Do you know the difference between thinset or mortar and grout? Both are critical, but they each play different roles in a tile installation.
What is Grout?
As we explained in Why You Need Grout When You Install Tile and Stone, grout is used as a filler for the joints between tiles once the tile you are installing has been set. Most grouts are a powdered mix of cement, lime, color pigment and sometimes sand that hardens when mixed with water and left to cure.
Grout gives your floor or wall a crisp finished appearance. It helps keep dirt and debris from getting in between and under your tile and it adds rigidity and strength to the tile installation.
>> Also see Frequently Asked Questions About Grout
What is Thinset or Mortar?
Thinset, on the other hand, is used to install tile over cement, cement/fiber board and anti-fracture/water proofing membranes. It is what makes it possible for tile or stone to stick or bond to the backer board.
Thinset or mortar (or thinset mortar, thinset cement, dryset mortar, or drybond mortar) is an adhesive made of cement, fine sand, and a water retaining agent such as an alkyl derivative of cellulose. Many thin-sets have latex and polymer additives in them designed to increase bonding strength.
As tile sizes get larger and longer, adequate mortar coverage becomes increasingly critical.
An exception to thinset and grout being distinct: Integra
For the most part, thinset or mortar have nothing to do with grout -- except for one product: Integra.
Integra is a nonabrasive all-in-one adhesive and grout for glass tile installations on walls and floors. It was developed especially for the installation of mosaics and glass tile of all shapes and sizes with no concerns about thin set color bleed through because the adhesive and the grout are the same color.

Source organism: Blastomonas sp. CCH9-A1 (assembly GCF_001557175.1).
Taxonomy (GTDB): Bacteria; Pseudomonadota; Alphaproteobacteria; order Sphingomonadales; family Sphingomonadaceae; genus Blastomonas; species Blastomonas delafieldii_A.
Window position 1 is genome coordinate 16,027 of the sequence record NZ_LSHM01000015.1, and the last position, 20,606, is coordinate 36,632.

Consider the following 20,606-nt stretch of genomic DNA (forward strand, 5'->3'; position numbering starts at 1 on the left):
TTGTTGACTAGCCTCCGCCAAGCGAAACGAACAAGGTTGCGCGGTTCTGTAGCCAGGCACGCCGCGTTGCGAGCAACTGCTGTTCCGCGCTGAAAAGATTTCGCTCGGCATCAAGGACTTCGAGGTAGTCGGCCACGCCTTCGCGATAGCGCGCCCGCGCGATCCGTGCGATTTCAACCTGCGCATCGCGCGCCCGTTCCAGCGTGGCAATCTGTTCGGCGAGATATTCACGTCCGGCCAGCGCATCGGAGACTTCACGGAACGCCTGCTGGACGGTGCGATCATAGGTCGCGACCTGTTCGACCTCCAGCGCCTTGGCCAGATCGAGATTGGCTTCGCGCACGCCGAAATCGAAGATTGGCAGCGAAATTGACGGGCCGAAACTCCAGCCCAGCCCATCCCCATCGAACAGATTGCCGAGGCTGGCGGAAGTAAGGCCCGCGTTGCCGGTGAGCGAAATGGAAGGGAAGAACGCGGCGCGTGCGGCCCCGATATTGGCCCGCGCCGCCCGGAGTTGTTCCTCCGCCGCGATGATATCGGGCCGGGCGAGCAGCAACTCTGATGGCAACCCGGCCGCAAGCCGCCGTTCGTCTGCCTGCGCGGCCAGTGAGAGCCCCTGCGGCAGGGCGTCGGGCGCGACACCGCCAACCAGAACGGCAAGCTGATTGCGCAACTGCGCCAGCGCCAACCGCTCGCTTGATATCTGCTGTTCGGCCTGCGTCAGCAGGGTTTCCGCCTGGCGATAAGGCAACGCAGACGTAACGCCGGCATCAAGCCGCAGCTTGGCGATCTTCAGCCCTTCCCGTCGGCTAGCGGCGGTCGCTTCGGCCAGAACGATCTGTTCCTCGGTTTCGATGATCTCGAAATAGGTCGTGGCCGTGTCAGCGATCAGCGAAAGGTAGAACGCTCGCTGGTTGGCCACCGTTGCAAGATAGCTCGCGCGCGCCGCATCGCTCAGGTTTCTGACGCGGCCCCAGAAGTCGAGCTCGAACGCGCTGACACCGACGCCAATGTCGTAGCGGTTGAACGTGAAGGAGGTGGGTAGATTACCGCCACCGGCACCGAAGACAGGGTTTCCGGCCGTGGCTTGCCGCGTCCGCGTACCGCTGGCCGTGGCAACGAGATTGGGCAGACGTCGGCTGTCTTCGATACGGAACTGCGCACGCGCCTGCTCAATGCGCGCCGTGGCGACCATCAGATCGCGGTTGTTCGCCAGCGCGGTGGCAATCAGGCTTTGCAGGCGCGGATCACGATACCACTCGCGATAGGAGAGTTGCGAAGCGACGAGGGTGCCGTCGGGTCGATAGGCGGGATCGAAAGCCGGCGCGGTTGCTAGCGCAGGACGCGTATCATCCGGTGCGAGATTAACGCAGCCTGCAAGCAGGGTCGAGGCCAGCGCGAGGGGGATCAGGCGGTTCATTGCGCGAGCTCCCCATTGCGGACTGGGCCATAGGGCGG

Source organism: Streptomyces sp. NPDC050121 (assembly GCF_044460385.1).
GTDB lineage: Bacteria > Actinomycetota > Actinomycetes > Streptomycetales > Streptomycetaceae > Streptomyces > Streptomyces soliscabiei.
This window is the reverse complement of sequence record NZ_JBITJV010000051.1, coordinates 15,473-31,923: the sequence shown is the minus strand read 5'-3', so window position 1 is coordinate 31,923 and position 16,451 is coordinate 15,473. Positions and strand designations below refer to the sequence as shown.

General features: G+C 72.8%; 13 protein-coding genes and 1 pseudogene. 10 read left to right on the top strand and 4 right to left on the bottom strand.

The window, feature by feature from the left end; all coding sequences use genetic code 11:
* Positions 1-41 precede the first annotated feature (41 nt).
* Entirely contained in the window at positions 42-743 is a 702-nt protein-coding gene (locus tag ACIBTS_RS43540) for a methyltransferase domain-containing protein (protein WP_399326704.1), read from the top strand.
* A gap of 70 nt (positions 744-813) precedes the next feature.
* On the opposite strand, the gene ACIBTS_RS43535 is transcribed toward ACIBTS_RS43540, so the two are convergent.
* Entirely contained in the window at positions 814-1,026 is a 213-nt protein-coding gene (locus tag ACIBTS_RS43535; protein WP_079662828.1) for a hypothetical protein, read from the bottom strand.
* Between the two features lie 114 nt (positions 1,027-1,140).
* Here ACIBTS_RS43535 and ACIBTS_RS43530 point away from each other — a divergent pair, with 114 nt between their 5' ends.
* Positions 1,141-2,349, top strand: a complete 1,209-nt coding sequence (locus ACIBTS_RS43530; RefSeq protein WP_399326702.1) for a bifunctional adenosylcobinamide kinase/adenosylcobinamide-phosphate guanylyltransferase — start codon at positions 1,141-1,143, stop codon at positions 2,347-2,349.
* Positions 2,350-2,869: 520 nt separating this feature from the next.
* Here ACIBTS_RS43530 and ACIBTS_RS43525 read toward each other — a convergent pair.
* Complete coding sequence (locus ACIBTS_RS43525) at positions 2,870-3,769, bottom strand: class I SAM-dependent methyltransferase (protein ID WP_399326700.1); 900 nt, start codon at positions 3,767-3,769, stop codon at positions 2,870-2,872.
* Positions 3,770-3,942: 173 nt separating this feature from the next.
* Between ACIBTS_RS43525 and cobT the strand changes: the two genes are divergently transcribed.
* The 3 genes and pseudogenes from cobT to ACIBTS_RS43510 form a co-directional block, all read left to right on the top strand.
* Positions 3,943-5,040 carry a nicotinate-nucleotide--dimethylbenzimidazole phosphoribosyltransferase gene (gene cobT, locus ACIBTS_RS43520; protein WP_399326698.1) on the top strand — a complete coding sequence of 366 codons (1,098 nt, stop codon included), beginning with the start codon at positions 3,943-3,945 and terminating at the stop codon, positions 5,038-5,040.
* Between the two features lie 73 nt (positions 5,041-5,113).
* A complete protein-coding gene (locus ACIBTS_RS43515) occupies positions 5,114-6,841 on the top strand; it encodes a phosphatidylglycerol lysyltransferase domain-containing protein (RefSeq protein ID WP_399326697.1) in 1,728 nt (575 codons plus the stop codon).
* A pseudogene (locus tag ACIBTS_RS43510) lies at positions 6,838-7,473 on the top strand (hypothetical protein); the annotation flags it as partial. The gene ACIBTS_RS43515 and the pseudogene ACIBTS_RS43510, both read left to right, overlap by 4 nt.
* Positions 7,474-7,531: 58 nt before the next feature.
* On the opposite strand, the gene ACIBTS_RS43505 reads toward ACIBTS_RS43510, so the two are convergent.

It's available in eight Merkrete colors.
Which thinset should be used for which type applications?
Don't assume that any thinset will do for your tile installation project. You see, based on the characteristics of your individual project, you'll find that there is a specific thinset to use for that application.
We definitely recommend that you speak to a Tile Outlets of America sales representative and explain the project details, including any materials being used and we will help you select the correct product.
Tip: Merkrete has a very useful app you can download to your phone. It will give you helpful specifications not just on the specific thinset or mortar to use, but also the substrate it can be installed on and any other information you would like to know. The information is far more extensive than what you find on the back of the thinset bag.
- For all Schluter products, a premium un-modified thinset should be used.
- For rectangular plank tile , use a medium bed mortar such as 720 marble pro.
- A light weight thinset is commonly used on walls.
- Light weight thinset - such as Merlite 820 - is less likely to sag if used properly.
- For most installations a modified thinset such as the 703 or 710 is recommended.